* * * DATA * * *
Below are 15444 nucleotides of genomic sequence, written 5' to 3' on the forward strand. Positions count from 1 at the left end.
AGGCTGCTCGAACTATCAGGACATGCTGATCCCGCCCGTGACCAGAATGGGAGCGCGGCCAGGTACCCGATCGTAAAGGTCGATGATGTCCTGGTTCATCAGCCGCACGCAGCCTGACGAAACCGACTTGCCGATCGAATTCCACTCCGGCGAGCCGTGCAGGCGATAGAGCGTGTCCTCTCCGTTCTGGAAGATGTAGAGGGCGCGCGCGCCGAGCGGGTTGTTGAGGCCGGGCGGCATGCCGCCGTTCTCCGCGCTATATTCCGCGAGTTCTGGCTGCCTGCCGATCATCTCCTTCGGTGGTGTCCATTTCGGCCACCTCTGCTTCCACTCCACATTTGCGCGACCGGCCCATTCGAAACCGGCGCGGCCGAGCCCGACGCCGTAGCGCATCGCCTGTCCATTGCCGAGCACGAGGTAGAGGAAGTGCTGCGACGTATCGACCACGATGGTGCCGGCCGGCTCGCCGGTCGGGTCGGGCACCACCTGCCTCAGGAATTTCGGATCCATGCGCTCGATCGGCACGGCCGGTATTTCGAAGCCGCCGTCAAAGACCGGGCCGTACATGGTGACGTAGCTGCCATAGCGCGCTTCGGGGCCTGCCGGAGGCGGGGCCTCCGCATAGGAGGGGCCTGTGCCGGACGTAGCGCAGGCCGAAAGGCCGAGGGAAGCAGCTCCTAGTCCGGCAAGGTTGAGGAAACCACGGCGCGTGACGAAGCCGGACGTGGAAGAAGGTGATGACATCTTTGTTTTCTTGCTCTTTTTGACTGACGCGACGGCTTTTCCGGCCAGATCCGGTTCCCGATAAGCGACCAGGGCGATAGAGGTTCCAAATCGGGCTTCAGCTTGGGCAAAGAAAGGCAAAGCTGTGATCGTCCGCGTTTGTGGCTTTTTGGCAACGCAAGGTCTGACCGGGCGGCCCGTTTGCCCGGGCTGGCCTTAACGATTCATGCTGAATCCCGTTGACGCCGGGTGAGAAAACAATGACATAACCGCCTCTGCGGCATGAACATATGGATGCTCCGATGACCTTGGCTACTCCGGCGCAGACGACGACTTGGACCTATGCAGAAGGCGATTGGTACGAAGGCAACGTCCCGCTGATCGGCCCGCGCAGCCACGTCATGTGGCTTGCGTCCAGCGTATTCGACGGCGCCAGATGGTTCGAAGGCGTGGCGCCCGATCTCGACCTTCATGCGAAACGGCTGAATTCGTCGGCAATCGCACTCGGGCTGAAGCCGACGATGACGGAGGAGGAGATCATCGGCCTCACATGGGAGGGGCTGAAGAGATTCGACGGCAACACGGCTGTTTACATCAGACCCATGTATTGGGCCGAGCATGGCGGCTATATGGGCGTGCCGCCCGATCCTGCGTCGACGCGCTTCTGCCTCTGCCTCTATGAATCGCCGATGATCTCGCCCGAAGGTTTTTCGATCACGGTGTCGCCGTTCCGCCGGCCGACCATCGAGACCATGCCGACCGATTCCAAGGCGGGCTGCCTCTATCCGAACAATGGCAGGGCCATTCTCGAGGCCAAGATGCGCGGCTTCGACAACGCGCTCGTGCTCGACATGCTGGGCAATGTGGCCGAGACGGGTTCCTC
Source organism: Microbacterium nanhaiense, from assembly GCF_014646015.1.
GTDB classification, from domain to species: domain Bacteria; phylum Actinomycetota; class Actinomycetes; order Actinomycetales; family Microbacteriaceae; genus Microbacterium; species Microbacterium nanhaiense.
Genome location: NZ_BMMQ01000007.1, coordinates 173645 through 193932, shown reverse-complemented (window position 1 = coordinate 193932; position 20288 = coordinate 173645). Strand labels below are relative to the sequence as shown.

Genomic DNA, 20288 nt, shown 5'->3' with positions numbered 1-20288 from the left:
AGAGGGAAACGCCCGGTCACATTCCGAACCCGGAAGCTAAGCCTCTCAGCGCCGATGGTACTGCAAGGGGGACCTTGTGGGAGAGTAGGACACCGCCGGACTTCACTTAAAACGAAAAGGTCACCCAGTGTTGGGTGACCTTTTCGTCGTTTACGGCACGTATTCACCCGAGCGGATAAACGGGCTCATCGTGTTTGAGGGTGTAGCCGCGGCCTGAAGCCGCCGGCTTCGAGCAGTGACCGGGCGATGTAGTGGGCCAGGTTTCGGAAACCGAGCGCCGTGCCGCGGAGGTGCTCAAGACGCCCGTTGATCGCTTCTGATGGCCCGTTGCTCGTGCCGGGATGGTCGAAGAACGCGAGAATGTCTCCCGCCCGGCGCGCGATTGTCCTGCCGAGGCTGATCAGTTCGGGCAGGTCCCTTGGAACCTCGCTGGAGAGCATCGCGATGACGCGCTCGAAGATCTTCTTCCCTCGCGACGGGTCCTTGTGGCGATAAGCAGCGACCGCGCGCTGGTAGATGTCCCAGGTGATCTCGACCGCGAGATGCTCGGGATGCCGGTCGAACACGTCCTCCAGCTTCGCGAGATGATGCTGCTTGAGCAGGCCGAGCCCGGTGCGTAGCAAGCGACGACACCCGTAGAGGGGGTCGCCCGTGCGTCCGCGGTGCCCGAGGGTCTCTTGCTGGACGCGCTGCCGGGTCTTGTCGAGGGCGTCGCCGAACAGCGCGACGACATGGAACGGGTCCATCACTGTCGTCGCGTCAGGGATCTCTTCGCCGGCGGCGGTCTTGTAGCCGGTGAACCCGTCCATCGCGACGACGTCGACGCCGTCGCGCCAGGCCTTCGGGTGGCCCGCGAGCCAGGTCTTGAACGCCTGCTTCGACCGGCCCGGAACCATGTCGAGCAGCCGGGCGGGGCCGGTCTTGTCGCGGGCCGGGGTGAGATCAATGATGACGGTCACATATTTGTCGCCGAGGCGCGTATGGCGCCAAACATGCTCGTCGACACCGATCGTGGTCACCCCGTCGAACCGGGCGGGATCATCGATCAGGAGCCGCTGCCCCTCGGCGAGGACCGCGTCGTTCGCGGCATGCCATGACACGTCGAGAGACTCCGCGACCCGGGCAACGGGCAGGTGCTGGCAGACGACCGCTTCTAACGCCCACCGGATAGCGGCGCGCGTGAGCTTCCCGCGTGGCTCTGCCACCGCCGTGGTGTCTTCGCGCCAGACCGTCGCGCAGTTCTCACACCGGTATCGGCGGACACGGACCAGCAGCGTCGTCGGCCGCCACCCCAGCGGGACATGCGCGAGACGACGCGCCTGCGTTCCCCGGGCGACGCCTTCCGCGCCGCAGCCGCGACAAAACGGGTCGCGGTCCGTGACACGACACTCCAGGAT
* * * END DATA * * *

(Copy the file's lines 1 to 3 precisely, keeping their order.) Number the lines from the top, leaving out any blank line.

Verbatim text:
Below are 15444 nucleotides of genomic sequence, written 5' to 3' on the forward strand. Positions count from 1 at the left end.
AGGCTGCTCGAACTATCAGGACATGCTGATCCCGCCCGTGACCAGAATGGGAGCGCGGCCAGGTACCCGATCGTAAAGGTCGATGATGTCCTGGTTCATCAGCCGCACGCAGCCTGACGAAACCGACTTGCCGATCGAATTCCACTCCGGCGAGCCGTGCAGGCGATAGAGCGTGTCCTCTCCGTTCTGGAAGATGTAGAGGGCGCGCGCGCCGAGCGGGTTGTTGAGGCCGGGCGGCATGCCGCCGTTCTCCGCGCTATATTCCGCGAGTTCTGGCTGCCTGCCGATCATCTCCTTCGGTGGTGTCCATTTCGGCCACCTCTGCTTCCACTCCACATTTGCGCGACCGGCCCATTCGAAACCGGCGCGGCCGAGCCCGACGCCGTAGCGCATCGCCTGTCCATTGCCGAGCACGAGGTAGAGGAAGTGCTGCGACGTATCGACCACGATGGTGCCGGCCGGCTCGCCGGTCGGGTCGGGCACCACCTGCCTCAGGAATTTCGGATCCATGCGCTCGATCGGCACGGCCGGTATTTCGAAGCCGCCGTCAAAGACCGGGCCGTACATGGTGACGTAGCTGCCATAGCGCGCTTCGGGGCCTGCCGGAGGCGGGGCCTCCGCATAGGAGGGGCCTGTGCCGGACGTAGCGCAGGCCGAAAGGCCGAGGGAAGCAGCTCCTAGTCCGGCAAGGTTGAGGAAACCACGGCGCGTGACGAAGCCGGACGTGGAAGAAGGTGATGACATCTTTGTTTTCTTGCTCTTTTTGACTGACGCGACGGCTTTTCCGGCCAGATCCGGTTCCCGATAAGCGACCAGGGCGATAGAGGTTCCAAATCGGGCTTCAGCTTGGGCAAAGAAAGGCAAAGCTGTGATCGTCCGCGTTTGTGGCTTTTTGGCAACGCAAGGTCTGACCGGGCGGCCCGTTTGCCCGGGCTGGCCTTAACGATTCATGCTGAATCCCGTTGACGCCGGGTGAGAAAACAATGACATAACCGCCTCTGCGGCATGAACATATGGATGCTCCGATGACCTTGGCTACTCCGGCGCAGACGACGACTTGGACCTATGCAGAAGGCGATTGGTACGAAGGCAACGTCCCGCTGATCGGCCCGCGCAGCCACGTCATGTGGCTTGCGTCCAGCGTATTCGACGGCGCCAGATGGTTCGAAGGCGTGGCGCCCGATCTCGACCTTCATGCGAAACGGCTGAATTCGTCGGCAATCGCACTCGGGCTGAAGCCGACGATGACGGAGGAGGAGATCATCGGCCTCACATGGGAGGGGCTGAAGAGATTCGACGGCAACACGGCTGTTTACATCAGACCCATGTATTGGGCCGAGCATGGCGGCTATATGGGCGTGCCGCCCGATCCTGCGTCGACGCGCTTCTGCCTCTGCCTCTATGAATCGCCGATGATCTCGCCCGAAGGTTTTTCGATCACGGTGTCGCCGTTCCGCCGGCCGACCATCGAGACCATGCCGACCGATTCCAAGGCGGGCTGCCTCTATCCGAACAATGGCAGGGCCATTCTCGAGGCCAAGATGCGCGGCTTCGACAACGCGCTCGTGCTCGACATGCTGGGCAATGTGGCCGAGACGGGTTCCTC
Source organism: Microbacterium nanhaiense, from assembly GCF_014646015.1.